The Strawcumber Saga Part Two

The concluding part of this tragicomic tale is here at last. Sadly, I haven’t invented a time machine that enabled me to go back and take more photos of the cake in its various stages of construction, and nor has there been occasion to make it again in order to get those same photos but without all the impossible space-time business. We will have to rely on words alone, and my vague concept of what the recipe might have been for the constituent parts…

We left the tale as I was gloomily munching on cake offcuts and staring at a cake that looked as though it had been crushed by an ACME ton weight and then sliced in half. I decided to just go ahead and slice the cake horizontally and fill it with jam and buttercream, even though it was so thin. I should have just done this in the first place, as it now had the added difficulty of being in two halves already. I used my trusty cake wire to make the cut, which was happily successful and drama-free, then applied the cucumber jam to the cut surface of the cake. This much-doubted jam was made as follows:

  • Grate one 9oz cucumber into a small pot and heat until bubbling
  • Reduce for ten minutes or so, or until the flesh has broken down into liquid
  • Add the sugar and boil until softly set, about 20 minutes? This is a guess. You’ll know it’s ready because it will be sticky and syrupy looking and will drip from the spoon rather than pour. I’m not a jam expert in anyone’s book, but this how I judged it and it worked out alright.
  • Set aside to cool, then decant into a jar and store in the fridge.

The jam is a little like lime marmalade in appearance, with the cucumber rind remaining intact in the face of being boiled. It gives a pleasant crunch to the jam which contrasted well with the soft sponge and creamy frosting. The flavour is sweet and delicate, with only a hint of cucumber, really. There was enough to fill a ten inch cake.

I topped the layer of jam with a layer of strawberry buttercream. I made the buttercream as follows:

  • Puree some strawberries in a blender – three or four is enough
  • Take 100g of butter at room temperature and mix in the strawberry puree with a hand mixer, until the two are softened and combined
  • Add icing sugar gradually; you’ll need about 250 – 300g? Again, a bit of guesswork here, I got fed up measuring as I had to add more and more icing sugar to make up for the liquid in the strawberries. I also ended up with far too much buttercream, if there is such a thing…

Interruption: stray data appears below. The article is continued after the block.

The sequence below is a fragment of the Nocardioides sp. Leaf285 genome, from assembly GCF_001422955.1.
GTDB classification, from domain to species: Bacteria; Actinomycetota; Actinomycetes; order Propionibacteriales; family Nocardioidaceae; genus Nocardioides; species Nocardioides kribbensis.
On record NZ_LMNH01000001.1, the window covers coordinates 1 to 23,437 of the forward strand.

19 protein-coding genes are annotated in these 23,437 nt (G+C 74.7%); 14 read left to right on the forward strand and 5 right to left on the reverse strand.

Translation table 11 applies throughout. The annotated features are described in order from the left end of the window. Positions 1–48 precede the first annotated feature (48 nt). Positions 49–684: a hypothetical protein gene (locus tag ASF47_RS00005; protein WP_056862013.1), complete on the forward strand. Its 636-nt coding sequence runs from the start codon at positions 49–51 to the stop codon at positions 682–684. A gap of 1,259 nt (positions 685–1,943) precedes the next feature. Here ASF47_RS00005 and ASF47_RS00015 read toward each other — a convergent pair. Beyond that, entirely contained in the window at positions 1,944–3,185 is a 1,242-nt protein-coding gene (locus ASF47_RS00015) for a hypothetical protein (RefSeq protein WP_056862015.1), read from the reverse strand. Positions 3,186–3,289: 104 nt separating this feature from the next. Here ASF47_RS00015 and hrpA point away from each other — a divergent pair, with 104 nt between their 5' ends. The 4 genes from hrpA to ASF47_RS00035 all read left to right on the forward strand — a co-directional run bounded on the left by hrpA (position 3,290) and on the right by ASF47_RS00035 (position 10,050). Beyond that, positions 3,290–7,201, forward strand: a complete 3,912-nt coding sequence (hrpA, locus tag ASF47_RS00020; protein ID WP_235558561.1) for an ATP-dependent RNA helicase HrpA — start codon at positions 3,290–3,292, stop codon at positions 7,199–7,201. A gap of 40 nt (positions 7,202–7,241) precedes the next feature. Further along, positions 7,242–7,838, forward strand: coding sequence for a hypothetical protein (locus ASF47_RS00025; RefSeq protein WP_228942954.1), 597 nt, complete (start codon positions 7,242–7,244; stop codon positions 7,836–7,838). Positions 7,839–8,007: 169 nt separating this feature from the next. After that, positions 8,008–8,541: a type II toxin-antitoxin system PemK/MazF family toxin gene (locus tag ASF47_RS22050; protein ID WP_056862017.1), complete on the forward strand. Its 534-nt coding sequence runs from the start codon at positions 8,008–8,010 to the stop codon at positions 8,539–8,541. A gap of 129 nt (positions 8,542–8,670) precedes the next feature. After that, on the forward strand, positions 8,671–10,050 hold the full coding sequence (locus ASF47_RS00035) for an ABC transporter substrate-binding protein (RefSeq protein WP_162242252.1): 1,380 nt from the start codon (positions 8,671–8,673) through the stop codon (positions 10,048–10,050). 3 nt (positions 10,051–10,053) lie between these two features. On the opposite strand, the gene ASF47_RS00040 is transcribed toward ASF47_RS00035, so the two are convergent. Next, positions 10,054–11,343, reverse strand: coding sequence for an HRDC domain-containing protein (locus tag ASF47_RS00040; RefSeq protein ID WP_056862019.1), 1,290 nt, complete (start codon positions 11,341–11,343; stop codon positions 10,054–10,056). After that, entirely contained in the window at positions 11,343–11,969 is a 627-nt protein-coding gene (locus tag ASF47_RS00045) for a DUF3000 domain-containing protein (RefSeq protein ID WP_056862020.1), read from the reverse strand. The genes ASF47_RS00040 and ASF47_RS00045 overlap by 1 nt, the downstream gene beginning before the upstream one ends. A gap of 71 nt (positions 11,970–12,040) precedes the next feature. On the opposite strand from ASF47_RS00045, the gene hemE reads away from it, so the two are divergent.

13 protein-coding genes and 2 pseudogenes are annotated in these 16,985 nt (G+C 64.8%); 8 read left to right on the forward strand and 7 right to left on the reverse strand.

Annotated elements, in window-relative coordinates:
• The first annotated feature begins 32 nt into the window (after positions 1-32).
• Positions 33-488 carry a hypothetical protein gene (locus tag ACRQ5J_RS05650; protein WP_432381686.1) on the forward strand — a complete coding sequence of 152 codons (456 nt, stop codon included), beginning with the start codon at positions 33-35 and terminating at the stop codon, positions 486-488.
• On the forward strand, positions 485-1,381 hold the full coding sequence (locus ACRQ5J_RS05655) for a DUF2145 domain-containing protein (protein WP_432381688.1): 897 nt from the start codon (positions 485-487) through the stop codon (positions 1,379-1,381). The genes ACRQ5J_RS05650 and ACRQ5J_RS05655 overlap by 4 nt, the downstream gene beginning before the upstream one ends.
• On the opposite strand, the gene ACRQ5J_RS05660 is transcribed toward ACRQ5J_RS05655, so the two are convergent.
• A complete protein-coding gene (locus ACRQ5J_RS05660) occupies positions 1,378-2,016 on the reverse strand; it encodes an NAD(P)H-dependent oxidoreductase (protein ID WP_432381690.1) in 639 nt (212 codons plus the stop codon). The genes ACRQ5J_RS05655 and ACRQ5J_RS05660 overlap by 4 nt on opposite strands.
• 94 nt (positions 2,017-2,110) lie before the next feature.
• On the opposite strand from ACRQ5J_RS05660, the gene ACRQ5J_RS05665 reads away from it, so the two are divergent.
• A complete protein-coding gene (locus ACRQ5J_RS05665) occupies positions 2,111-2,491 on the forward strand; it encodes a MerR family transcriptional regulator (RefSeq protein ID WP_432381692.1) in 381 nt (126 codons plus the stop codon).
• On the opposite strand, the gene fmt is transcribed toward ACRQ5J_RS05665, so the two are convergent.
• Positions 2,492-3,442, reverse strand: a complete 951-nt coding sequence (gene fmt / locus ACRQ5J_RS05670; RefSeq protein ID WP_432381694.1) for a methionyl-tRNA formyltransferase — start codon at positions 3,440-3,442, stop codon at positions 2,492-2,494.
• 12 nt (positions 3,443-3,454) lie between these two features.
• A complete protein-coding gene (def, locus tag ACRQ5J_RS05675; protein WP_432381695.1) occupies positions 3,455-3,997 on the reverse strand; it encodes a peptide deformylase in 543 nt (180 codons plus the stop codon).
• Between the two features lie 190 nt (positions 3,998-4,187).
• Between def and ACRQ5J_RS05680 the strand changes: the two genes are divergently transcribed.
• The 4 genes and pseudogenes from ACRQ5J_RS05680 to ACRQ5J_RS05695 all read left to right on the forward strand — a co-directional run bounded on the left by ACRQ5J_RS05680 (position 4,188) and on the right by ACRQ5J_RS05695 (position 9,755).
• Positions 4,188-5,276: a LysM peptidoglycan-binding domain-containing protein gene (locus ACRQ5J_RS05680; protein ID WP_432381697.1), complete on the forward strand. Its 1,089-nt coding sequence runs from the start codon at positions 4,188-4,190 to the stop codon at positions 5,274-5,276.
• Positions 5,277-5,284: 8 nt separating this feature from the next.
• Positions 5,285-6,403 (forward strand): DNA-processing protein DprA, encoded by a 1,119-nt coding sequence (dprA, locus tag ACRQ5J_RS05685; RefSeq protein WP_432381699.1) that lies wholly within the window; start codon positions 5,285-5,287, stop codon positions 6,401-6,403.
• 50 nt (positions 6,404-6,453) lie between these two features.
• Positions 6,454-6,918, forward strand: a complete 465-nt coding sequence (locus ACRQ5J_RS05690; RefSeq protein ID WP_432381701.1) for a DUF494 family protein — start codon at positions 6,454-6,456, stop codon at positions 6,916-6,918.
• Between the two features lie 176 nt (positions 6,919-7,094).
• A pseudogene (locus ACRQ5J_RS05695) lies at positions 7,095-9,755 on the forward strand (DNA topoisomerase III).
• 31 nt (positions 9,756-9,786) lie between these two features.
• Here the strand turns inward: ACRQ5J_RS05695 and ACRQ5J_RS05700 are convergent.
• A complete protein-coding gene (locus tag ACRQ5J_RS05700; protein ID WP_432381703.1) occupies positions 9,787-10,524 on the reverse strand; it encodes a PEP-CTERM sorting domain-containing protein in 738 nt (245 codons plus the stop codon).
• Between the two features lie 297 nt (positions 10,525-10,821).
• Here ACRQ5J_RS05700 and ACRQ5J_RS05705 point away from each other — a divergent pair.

Once the sponge was filled, I replaced the top halves and squished down a little. The good thing about buttercream is that it will hide a lot of mistakes. Unfortunately, one of the mistakes it won’t hide is the fact that you’ve lopped off two slices from the edges of a round cake… I did my best though, and then finished it off with some strawberry halves and glitter, because there are few cakes that glitter can’t improve.

The photos of the strawcumber cake are from after girls night portions were handed out and devoured. When I announced that the cake was a sponge (ooooh…) with strawberry buttercream (mmmmm…) and cucumber jam (oo…ooooh?) there was a general feeling of uncertainty, to say the least. This was soon resolved as everyone took a bite and thoroughly enjoyed the flavour combination. It’s a bit like Pimms, but a cake, and better.

Since the sponge ended up being very plain, I won’t go through the recipe and method; you can get a nice, clear recipe for a plain sponge in a hundred places, but cucumber jam is a different story, and one I’ll tell properly before too much longer. For now, thanks for bearing with me while I muddled through this cake stress. It’s a learning curve sometimes, this baking malarkey.


About Rock Salt

Seasoning while rocking out since 1983. View all posts by Rock Salt

What do you reckon?

Fill in your details below or click an icon to log in: Logo

You are commenting using your account. Log Out /  Change )

Google+ photo

You are commenting using your Google+ account. Log Out /  Change )

Twitter picture

You are commenting using your Twitter account. Log Out /  Change )

Facebook photo

You are commenting using your Facebook account. Log Out /  Change )


Connecting to %s

%d bloggers like this: